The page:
Friday, February 8, 2013

Floods & Mud: Summer Storms Hit the Andes

In the early 1980s, I hitched a lift on a flatbed truck from the Chilean mining town of Calama to San Pedro de Atacama and, about halfway there, we found ourselves in near whiteout conditions – in the arid Atacama desert, not just rain, but snow. Fortunately, I arrived safely but now, whenever I think of the world’s driest climate, that still comes to mind.
Last April, while spending several days in San Pedro, I did not experience any rainfall, but storms in the Andes caused flash floods that washed away segments of roads in the Quebrada de Quitor, briefly closing access to my accommodations at the Hotel Alto Atacama. Today, though, it’s much worse, as the online Santiago Times reports that heavy rains have left nearly 5,000 people in San Pedro without running water and electricity. Highway damage has also closed the Paso de Jama border crossing (pictured above) to the Argentine provinces of Jujuy and Salta.
Some similar has happened in Argentina, where mudslides caused by heavy rains in the upper drainage of the Río Mendoza (as seen in the video above) have closed the international highway to Chileaccording to the Buenos Aires daily Clarín, the road has been cut in more than 20 places. This is the most important border crossing between the two countries, as international trade relies on the route; its timing is particularly unfortunate for the tourism industry, as cross-border traffic is abundant at this season. Mendoza’s annual wine harvest party, the Fiesta Naiconal de la Vendimia, begins the first week of March.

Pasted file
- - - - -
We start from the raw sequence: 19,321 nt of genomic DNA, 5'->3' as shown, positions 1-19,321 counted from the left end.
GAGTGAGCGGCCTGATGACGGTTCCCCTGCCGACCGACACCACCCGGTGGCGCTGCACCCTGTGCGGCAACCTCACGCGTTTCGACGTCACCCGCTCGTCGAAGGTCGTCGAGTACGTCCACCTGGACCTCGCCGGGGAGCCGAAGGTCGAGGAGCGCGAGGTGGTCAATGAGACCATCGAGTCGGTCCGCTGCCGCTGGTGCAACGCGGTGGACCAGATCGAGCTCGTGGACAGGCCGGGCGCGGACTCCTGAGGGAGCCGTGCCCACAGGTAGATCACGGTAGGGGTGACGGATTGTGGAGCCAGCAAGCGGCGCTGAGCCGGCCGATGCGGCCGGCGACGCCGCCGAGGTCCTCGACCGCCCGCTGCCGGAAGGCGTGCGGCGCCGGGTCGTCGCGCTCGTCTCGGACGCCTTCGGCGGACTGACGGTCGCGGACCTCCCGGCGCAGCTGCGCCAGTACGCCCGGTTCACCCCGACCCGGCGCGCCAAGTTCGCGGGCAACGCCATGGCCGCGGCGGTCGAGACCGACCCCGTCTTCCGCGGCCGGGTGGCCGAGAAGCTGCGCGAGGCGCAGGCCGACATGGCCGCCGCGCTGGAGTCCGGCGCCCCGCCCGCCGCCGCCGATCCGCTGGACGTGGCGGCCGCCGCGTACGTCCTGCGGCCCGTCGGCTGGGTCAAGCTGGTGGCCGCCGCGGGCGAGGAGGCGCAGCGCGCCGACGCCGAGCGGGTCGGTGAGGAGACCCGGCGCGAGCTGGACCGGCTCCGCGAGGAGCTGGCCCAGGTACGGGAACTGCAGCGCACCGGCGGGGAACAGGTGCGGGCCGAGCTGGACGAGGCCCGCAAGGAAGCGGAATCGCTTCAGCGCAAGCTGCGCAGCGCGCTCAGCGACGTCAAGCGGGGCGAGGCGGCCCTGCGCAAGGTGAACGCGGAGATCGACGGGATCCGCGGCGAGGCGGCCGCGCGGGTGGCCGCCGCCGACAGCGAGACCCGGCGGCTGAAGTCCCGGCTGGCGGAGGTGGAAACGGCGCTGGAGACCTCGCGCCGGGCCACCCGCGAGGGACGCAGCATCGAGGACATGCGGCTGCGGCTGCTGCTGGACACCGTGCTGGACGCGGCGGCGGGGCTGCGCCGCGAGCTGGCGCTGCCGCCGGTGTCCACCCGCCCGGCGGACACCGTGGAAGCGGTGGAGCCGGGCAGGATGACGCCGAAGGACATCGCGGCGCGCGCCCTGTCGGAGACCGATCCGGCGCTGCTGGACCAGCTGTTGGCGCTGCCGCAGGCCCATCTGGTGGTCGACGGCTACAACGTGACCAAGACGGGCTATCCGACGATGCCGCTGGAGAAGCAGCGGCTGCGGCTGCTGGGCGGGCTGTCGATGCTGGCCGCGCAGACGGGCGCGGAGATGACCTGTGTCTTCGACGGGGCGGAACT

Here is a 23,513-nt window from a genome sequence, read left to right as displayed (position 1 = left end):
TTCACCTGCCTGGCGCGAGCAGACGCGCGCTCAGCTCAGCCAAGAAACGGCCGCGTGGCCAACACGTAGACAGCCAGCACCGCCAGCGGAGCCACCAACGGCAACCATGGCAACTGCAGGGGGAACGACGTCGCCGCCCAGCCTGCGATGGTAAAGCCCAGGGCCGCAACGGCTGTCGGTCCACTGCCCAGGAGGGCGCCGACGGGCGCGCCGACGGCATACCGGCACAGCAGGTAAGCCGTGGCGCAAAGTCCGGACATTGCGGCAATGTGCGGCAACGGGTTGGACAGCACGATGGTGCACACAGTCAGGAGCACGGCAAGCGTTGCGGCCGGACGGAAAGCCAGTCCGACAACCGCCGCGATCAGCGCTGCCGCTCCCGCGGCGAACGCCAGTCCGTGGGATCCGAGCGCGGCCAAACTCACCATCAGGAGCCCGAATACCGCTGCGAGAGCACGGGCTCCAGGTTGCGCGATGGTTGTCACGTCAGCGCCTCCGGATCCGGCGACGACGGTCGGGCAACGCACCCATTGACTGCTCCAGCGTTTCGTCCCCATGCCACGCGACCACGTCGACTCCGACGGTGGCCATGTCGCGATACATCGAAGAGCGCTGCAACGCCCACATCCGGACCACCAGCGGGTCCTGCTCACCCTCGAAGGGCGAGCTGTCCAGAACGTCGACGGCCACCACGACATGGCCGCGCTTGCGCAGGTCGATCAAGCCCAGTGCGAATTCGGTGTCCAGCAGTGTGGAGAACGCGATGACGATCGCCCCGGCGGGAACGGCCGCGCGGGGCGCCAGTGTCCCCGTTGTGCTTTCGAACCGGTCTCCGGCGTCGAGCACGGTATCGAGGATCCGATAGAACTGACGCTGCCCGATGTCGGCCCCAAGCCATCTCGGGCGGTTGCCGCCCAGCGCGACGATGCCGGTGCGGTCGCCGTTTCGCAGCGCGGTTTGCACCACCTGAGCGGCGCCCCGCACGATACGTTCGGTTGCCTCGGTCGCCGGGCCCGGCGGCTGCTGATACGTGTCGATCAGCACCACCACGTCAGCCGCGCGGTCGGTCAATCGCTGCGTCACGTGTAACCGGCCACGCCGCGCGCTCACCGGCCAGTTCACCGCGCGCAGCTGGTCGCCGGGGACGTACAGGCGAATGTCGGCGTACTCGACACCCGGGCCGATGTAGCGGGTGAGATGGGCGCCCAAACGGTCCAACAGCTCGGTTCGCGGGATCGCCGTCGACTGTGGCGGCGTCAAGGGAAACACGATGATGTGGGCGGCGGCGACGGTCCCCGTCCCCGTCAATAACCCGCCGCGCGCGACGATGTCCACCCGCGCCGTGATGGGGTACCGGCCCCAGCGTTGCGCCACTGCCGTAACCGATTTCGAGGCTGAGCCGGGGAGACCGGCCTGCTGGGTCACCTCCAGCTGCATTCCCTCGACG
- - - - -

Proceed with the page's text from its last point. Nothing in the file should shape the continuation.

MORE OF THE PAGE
To make things even tougher for border-crossers, repairs of the international highway on the Chilean side presently require one-way traffic: westbound vehicles from Argentina may travel during daylight hours (8 a.m. to 7 p.m.), while eastbound vehicles from Chile must travel at night (8 p.m. to 7 a.m.). Until the Argentines manage to clear the road on their side, though, this is a moot question, and it remains to be seen how it affects the summer season.
Meanwhile, any Argentines vacationing in Viña del Mar who need to be back to work on Monday will have find an alternate route, and the road over the Agua Negra pass (pictured above), east of La Serena and Vicuña, has also been closed. The next closest crossing is the Paso Vergara (pictured below), east of the city of Curicó, but that involves a detour of more than 200 km south of Santiago and, once across the border, several hundred km more north to Mendoza.
What with all the currency controls, it was already difficult for Argentines to travel outside their own borders, but this is making it difficult for those who could to return. The rest of the summer could be a real challenge.


  1. Hi Wayne, been enjoying your writing for YEARS..keep up the great work. Regrading crossing from Mendoza to Chile at the moment, there is another pass in the south of the province - check it out:

    regards, Sean

  2. Thank you for the compliments, Sean. I did not mention Paso Pehuenche, which appears on the map in the article you linked to, because it's farther south than Paso Vergara, which I did mention. The Paso Vergara crossing is slightly shorter, but involves more unpaved road and connects with the road from Paso Pehuenche, which heads east and then north toward Malargüe and Mendoza. It's probably a tossup which is faster.

  3. There's speculation that the road from Mendoza to Chile may reopen on Monday.

  4. Hi Wayne, Paso Vergara is sketchy for me, I live in Mendoza and the local media would have been all over this one if it is a viable pass. But,'s a "hyper-local" thing that that doesn't want to get too advertised, this pass you mention, for fear of over use and related problems. Anyway, thanks for the info! Cheers, Sean

  5. Sean, I have only been as far as the Chilean border post at Vergara, so I don't know what the road is like on the Argentine. I have been across Paso Pehuenche, but not for several years. I know they were working to improve that road on the Chilean side last year; my Copec guide map for 2011 shows the paved road stopping about 40 km short of Paso Pehuenche, but it may be complete by now.

  6. "Paso Vergara closed"


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